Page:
WoW.com had the pleasure of interviewing Relentless Gladiator Loinclothz, hunter of US Sargeras-A. Loinclothz is currently holding down top-five positions in every bracket on his battlegroup. His fourth-ranked 2v2, fourth-ranked 3v3 and first-ranked 5v5 make Loinclothz one of the top-rated players in the world. His 5v5 is also ranked #2 on U.S. realms.
The Colosseum: Why do you play a hunter? What is it about the class's toolbox that appeals to you for competitive arena?
Loinclothz: I suppose the reason why I decided to play a hunter in the beginning is because when all my friends picked up WoW for the first time, we all chose different classes, and because I was the last to pick, I got the hunter. Nobody else wanted to play it.
I fell in love with the class almost immediately -- I think the reason is because a hunter brings to the arena (and the game in general) a playstyle completely unlike any other class. You can make comparisons between, say, a rogue and a warrior being in melee range and using energy/rage, or a warlock and a mage being spellcaster types. Hunter has its own distinct playstyle which combines an awesome physical DPS but from a ranged perspective. Also, because of the dead zone, the way a hunter moves in arena is completely unique and extremely enjoyable.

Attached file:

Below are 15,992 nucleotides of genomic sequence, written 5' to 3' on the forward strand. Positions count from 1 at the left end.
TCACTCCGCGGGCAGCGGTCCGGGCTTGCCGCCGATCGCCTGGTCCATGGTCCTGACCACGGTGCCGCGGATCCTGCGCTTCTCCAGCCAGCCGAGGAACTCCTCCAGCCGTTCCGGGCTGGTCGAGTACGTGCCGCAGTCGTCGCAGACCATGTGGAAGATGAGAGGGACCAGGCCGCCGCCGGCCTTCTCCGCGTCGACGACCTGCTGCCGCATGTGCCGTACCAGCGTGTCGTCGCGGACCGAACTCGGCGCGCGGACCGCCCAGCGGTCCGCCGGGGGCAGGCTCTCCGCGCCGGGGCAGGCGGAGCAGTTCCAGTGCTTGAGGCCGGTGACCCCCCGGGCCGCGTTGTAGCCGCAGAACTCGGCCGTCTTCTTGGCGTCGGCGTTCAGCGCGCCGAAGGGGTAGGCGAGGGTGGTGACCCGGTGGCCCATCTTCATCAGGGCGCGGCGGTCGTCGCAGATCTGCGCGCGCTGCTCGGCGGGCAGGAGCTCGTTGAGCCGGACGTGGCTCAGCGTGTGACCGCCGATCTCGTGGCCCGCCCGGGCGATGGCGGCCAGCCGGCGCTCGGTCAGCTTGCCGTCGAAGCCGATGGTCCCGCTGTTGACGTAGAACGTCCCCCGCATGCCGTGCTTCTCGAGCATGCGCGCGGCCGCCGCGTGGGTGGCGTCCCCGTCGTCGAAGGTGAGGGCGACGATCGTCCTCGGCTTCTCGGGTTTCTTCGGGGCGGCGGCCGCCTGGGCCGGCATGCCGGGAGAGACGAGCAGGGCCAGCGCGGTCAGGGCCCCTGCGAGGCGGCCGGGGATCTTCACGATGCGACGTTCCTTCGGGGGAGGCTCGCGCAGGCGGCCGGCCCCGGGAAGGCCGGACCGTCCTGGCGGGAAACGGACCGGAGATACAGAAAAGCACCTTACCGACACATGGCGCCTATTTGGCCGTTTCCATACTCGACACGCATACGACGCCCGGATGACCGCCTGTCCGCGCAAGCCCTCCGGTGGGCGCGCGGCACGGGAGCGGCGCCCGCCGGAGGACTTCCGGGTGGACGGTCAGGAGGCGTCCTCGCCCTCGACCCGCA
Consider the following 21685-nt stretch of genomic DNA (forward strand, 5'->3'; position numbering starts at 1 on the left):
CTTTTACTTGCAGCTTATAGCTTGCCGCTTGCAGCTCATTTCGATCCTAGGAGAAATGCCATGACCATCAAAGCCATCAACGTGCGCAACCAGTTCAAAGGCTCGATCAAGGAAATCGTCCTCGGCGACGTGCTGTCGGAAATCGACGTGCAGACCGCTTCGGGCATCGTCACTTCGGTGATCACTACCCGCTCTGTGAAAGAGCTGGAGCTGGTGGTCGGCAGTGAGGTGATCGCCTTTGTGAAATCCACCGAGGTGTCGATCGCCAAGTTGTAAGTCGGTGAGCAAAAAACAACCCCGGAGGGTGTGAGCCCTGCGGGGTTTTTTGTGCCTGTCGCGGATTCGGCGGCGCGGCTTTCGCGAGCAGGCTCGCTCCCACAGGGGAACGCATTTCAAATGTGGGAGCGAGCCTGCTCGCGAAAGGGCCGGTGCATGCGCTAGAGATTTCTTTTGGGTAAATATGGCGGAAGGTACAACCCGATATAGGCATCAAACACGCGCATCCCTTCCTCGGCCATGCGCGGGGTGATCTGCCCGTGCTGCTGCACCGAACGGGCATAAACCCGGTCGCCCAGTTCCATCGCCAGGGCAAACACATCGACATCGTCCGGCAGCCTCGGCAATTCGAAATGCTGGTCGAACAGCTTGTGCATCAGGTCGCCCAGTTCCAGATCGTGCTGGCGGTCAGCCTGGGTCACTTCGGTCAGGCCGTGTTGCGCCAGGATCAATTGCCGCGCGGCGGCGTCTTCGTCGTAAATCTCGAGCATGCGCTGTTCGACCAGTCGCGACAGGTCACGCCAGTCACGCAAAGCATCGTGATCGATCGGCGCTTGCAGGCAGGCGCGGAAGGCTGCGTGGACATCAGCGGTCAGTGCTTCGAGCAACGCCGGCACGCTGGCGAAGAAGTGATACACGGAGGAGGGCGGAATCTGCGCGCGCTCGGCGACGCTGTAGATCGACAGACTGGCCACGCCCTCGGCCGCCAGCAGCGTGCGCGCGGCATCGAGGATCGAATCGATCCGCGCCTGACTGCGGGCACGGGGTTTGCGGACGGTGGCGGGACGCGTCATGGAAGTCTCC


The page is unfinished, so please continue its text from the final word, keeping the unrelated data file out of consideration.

Do you still play with any of those friends?
I don't. This was actually back in vanilla. Out of the group of us that started, only a couple made it to level 60 and raided seriously, and eventually all of them (including myself) quit when The Burning Crusade came out. I started playing again about two months after the release of WotLK, and the only reason was to test out this exciting new thing called "arena."
You're on a lot of high-rated teams -- you're fourth on your battlegroup in 2v2, fourth in 3v3 and your 5v5 is number 1! What's your favorite bracket? Why?
Haha, it's funny because we have actually held rank 1 in 3v3 for most of the season. We experimented heavily this past week with our paladin/hunter/death knight composition (we also run prot/hunter/holy), and we tanked the team trying different things.
My favorite bracket, as I think most of the competitive community would agree with, is 3v3. Though arguments can be made that the current dynamics of the game make every bracket skewed towards certain "imba" classes or comps, I think 3v3 gives the greatest variety for different compositions and playstyles and has a awesome mesh between stressing the importance of a player working in a cohesive unit and giving every individual player a chance to make plays to really shine.